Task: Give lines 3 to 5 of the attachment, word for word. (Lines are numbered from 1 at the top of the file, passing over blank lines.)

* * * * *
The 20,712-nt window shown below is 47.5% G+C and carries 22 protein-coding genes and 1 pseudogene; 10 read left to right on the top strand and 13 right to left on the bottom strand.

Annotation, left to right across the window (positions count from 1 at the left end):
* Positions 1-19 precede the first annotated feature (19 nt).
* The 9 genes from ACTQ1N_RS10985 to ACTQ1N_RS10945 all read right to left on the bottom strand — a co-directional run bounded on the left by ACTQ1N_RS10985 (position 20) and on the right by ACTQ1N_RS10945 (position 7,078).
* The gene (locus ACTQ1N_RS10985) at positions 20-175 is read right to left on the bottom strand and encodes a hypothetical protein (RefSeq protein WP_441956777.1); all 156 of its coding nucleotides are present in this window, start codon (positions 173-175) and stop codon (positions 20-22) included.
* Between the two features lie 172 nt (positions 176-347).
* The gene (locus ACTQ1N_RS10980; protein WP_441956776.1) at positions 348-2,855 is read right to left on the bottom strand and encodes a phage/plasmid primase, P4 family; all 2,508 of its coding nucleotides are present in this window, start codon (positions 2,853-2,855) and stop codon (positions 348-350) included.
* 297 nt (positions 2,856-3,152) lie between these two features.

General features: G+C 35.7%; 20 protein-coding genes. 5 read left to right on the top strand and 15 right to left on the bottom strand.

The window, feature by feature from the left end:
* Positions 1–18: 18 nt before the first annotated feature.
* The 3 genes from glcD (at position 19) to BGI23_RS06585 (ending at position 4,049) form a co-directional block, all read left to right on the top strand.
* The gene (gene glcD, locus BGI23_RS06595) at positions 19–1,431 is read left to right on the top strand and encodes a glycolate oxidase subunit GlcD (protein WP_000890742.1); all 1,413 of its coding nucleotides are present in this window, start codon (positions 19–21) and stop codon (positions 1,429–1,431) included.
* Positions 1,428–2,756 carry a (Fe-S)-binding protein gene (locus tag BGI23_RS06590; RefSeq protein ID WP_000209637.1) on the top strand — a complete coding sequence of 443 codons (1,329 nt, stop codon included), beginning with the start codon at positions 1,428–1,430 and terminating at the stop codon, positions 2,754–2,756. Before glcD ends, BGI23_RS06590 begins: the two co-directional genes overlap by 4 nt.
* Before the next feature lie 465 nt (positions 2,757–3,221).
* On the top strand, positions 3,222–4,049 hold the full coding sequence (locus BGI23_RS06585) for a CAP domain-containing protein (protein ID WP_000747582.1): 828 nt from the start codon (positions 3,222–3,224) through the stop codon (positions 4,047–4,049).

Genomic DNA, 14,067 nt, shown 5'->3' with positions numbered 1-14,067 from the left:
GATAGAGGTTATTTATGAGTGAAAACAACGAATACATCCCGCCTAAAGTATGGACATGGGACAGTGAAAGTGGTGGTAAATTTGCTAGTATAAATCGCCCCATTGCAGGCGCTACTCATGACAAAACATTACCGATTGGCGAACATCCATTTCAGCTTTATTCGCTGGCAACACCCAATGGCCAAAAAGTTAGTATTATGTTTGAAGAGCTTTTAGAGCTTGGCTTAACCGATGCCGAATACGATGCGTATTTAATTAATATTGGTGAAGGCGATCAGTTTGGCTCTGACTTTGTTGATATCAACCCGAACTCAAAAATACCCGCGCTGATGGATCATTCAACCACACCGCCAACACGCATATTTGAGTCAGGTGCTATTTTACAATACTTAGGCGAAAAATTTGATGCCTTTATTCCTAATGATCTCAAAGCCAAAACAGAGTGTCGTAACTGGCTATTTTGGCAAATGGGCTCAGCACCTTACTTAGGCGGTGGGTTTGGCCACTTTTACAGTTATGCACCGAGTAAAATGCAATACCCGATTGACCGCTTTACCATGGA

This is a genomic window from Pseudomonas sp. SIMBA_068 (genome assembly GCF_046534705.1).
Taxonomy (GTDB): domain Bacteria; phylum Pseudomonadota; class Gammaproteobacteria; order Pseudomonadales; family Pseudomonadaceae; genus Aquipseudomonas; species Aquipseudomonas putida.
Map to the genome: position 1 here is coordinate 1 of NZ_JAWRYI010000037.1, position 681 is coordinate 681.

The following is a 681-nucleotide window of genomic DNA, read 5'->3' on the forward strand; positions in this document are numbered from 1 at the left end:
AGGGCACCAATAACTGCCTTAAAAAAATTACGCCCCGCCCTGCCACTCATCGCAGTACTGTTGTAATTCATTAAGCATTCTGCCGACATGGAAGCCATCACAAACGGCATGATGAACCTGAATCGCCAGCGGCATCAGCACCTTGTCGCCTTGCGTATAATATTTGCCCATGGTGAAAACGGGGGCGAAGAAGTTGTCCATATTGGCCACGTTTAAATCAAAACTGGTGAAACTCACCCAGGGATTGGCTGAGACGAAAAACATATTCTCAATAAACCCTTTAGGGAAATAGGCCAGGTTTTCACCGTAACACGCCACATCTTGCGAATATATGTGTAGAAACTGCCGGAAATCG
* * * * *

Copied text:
* Positions 1-19 precede the first annotated feature (19 nt).
* The 9 genes from ACTQ1N_RS10985 to ACTQ1N_RS10945 all read right to left on the bottom strand — a co-directional run bounded on the left by ACTQ1N_RS10985 (position 20) and on the right by ACTQ1N_RS10945 (position 7,078).
* The gene (locus ACTQ1N_RS10985) at positions 20-175 is read right to left on the bottom strand and encodes a hypothetical protein (RefSeq protein WP_441956777.1); all 156 of its coding nucleotides are present in this window, start codon (positions 173-175) and stop codon (positions 20-22) included.